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Preservation’s Existential Crisis – A lecture by Marisa Brown
October 15, 6:30 pm - 7:30 pm
In the US, a struggle is under way to tell a more accurate story about the past. Across the country, educators are revising curriculum units on Black and Indigenous history, activists are demanding the removal or recontexualization of public art that promotes white supremacy, and a new generation of writers and artists are articulating a radical critique of the racial hierarchy and violence that has shaped American history and identity. Where does preservation fit into this movement? Not comfortably – and possibly not at all. A fundamental problem is that the urgent need to radically remake the built and interpreted environment to tell a more accurate and just story of our past is in conflict with the mission of preserving many of our “historic” sites. That is, we can have preservation, or we can have spatial justice, but it may be that we cannot have both. This presentation considers the dimensions of preservation’s existential crisis, and offers thoughts on the structural changes that would need to take place at all levels – from policy to culture to curriculum – for the field to survive this era of historical reckoning intact.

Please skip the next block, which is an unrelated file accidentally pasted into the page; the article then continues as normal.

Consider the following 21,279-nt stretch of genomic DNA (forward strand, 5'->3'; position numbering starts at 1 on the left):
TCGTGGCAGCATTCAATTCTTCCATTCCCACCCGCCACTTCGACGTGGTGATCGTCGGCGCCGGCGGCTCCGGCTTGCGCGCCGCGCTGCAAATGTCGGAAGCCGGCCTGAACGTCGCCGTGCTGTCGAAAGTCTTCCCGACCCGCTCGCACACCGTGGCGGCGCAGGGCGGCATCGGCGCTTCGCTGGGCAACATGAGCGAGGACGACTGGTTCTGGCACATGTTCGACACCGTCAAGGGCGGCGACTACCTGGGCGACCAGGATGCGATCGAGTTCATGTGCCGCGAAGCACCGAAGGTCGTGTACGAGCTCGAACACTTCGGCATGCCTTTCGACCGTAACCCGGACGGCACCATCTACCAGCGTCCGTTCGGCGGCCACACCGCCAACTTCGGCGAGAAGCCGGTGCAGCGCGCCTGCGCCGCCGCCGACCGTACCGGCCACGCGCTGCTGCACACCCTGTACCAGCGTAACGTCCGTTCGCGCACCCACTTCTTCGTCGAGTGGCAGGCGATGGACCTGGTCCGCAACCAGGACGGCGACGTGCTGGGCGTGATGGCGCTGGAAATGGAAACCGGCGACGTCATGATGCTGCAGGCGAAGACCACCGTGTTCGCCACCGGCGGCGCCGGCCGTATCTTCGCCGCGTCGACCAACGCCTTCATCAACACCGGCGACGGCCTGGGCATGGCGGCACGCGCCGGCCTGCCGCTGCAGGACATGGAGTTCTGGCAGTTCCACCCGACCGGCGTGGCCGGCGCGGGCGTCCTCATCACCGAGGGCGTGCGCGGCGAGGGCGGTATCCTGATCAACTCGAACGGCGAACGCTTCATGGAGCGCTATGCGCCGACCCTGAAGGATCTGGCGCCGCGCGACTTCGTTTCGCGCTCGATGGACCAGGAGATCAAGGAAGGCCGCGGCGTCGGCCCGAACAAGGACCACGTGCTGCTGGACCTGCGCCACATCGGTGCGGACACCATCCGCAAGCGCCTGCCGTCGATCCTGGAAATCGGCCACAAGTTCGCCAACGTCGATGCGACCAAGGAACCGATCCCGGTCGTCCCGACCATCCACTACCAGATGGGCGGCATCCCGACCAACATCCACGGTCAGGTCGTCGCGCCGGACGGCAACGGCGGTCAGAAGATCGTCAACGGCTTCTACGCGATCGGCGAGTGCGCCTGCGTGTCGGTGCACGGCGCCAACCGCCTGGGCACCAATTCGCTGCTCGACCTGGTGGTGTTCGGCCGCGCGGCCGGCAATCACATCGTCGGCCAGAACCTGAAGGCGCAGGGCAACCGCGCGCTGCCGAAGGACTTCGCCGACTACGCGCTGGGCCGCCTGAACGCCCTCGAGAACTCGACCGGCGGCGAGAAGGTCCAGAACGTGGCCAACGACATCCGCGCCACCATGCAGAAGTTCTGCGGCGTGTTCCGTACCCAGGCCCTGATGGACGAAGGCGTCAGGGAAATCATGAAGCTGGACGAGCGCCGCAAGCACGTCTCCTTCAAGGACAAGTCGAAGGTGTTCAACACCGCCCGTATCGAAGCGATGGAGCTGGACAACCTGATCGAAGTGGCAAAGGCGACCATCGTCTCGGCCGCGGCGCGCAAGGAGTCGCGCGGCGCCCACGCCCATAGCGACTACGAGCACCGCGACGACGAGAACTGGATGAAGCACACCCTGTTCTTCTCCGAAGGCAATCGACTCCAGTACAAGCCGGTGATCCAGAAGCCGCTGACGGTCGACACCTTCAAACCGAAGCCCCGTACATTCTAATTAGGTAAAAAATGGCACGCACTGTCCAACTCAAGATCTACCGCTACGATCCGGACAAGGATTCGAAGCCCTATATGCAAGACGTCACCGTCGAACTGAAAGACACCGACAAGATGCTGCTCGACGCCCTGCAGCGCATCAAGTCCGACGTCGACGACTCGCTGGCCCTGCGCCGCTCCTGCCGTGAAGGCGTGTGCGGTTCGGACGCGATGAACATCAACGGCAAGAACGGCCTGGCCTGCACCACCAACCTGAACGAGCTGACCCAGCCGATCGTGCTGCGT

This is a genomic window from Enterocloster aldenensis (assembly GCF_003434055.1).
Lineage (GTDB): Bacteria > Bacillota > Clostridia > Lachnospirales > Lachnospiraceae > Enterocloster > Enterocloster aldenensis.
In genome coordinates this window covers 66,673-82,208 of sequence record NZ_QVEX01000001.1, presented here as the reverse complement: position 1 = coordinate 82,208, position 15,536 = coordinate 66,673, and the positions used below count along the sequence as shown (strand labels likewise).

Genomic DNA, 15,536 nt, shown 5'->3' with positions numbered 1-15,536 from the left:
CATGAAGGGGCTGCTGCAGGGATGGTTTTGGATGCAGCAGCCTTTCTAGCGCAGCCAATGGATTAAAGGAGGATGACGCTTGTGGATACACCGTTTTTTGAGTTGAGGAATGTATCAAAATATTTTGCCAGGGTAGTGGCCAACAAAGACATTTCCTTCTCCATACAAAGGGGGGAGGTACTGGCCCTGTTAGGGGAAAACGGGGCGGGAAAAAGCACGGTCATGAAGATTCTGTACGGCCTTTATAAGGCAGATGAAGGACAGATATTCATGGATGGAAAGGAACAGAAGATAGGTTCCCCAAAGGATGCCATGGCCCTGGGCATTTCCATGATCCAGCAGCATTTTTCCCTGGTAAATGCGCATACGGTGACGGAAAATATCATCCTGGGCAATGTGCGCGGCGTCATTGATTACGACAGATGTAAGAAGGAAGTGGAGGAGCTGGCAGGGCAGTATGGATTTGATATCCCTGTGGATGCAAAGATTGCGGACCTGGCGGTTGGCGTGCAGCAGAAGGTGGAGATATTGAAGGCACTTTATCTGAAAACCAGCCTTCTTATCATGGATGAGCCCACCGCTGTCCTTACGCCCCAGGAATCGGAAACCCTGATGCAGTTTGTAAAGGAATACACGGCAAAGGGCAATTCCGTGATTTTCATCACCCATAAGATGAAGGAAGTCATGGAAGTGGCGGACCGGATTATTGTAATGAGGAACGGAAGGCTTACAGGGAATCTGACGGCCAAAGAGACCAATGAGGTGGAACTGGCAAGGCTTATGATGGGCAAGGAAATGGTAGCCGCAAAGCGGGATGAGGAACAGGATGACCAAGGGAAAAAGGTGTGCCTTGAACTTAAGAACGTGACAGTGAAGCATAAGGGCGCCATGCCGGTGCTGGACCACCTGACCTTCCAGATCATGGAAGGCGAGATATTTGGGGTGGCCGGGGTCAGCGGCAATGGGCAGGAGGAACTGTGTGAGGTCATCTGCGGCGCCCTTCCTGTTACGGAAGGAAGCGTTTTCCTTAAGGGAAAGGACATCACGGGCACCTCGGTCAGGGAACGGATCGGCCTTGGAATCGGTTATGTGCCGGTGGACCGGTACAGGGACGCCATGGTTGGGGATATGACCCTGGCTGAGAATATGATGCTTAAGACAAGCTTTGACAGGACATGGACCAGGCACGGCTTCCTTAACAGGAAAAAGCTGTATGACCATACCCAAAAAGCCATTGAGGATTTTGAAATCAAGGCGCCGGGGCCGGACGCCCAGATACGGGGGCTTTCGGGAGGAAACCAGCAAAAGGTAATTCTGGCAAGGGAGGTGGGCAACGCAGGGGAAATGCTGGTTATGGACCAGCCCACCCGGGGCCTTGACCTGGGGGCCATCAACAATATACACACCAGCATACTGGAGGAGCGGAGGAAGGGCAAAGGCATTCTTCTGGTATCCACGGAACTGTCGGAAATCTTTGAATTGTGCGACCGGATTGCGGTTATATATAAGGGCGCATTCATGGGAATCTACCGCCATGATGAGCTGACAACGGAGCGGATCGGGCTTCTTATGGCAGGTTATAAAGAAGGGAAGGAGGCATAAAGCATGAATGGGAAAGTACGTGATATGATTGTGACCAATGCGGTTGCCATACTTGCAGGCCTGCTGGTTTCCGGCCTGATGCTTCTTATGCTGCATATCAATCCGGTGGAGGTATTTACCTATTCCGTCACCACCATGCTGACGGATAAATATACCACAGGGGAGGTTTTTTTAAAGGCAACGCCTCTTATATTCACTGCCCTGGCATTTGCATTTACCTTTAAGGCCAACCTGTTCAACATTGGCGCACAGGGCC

Marisa Angell Brown is the Assistant Director for Programs at the John Nicholas Brown Center for Public Humanities and Cultural Heritage at Brown University, where she teaches a graduate seminar titled Critical Approaches to Preservation and Cultural Heritage. Brown received a PhD in the History of Art from Yale University, and an MA in History from the University of Chicago. She is the author of “Preservation’s Expanded Field” in Doing Public Humanities (Routledge, 2020), and numerous articles, reviews and exhibitions on American visual culture, urban history, architecture, and preservation. She serves on the Executive Committee of the Association of Critical Heritage Studies and on the State Review Board for the Rhode Island State Historic Preservation Office. Her new project, a book tentatively titled Inheritance: Dispatches from the Heritage Wars, explores conflicts over American history and identity that are playing out in battles over public art and preservation across the country.
Organized as part of the Preservation Lecture Series, an initiative of the Historic Preservation Program at Columbia GSAPP. Free and open to the public. Virtual events hosted on Zoom Webinar do not require an account to attend.
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